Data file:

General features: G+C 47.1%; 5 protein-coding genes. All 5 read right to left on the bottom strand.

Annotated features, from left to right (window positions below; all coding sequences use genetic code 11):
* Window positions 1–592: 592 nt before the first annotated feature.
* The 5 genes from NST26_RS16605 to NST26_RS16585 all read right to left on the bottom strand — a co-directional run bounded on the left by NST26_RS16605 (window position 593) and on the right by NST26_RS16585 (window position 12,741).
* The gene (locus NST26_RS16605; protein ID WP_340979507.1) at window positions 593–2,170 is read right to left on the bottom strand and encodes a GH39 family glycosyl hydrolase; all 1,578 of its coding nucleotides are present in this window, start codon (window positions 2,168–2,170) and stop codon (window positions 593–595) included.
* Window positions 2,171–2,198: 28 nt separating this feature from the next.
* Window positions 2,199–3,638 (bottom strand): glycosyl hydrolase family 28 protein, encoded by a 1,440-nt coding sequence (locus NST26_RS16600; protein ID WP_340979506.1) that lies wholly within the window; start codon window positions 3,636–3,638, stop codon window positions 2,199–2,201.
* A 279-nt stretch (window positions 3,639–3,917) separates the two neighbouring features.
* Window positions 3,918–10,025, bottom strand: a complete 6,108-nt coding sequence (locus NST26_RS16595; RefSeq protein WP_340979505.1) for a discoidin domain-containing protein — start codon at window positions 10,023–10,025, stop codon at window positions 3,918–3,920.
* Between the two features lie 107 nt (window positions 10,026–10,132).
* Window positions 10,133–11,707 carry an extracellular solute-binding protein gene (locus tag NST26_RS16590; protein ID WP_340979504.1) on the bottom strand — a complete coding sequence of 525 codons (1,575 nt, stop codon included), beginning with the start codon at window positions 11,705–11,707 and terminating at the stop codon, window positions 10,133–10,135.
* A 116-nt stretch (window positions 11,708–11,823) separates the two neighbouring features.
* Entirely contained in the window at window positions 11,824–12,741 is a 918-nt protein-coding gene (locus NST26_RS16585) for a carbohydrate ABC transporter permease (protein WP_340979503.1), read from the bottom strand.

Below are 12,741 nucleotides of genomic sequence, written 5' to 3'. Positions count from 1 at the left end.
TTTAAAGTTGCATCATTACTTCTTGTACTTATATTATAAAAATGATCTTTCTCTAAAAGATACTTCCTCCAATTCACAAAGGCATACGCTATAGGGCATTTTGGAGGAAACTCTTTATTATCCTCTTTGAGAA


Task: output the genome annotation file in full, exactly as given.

General features: G+C 47.1%; 5 protein-coding genes. All 5 read right to left on the bottom strand.

Annotated features, from left to right (window positions below; all coding sequences use genetic code 11):
* Window positions 1–592: 592 nt before the first annotated feature.
* The 5 genes from NST26_RS16605 to NST26_RS16585 all read right to left on the bottom strand — a co-directional run bounded on the left by NST26_RS16605 (window position 593) and on the right by NST26_RS16585 (window position 12,741).
* The gene (locus NST26_RS16605; protein ID WP_340979507.1) at window positions 593–2,170 is read right to left on the bottom strand and encodes a GH39 family glycosyl hydrolase; all 1,578 of its coding nucleotides are present in this window, start codon (window positions 2,168–2,170) and stop codon (window positions 593–595) included.
* Window positions 2,171–2,198: 28 nt separating this feature from the next.
* Window positions 2,199–3,638 (bottom strand): glycosyl hydrolase family 28 protein, encoded by a 1,440-nt coding sequence (locus NST26_RS16600; protein ID WP_340979506.1) that lies wholly within the window; start codon window positions 3,636–3,638, stop codon window positions 2,199–2,201.
* A 279-nt stretch (window positions 3,639–3,917) separates the two neighbouring features.
* Window positions 3,918–10,025, bottom strand: a complete 6,108-nt coding sequence (locus NST26_RS16595; RefSeq protein WP_340979505.1) for a discoidin domain-containing protein — start codon at window positions 10,023–10,025, stop codon at window positions 3,918–3,920.
* Between the two features lie 107 nt (window positions 10,026–10,132).
* Window positions 10,133–11,707 carry an extracellular solute-binding protein gene (locus tag NST26_RS16590; protein ID WP_340979504.1) on the bottom strand — a complete coding sequence of 525 codons (1,575 nt, stop codon included), beginning with the start codon at window positions 11,705–11,707 and terminating at the stop codon, window positions 10,133–10,135.
* A 116-nt stretch (window positions 11,708–11,823) separates the two neighbouring features.
* Entirely contained in the window at window positions 11,824–12,741 is a 918-nt protein-coding gene (locus NST26_RS16585) for a carbohydrate ABC transporter permease (protein WP_340979503.1), read from the bottom strand.

Below are 12,741 nucleotides of genomic sequence, written 5' to 3'. Positions count from 1 at the left end.
TTTAAAGTTGCATCATTACTTCTTGTACTTATATTATAAAAATGATCTTTCTCTAAAAGATACTTCCTCCAATTCACAAAGGCATACGCTATAGGGCATTTTGGAGGAAACTCTTTATTATCCTCTTTGAGAA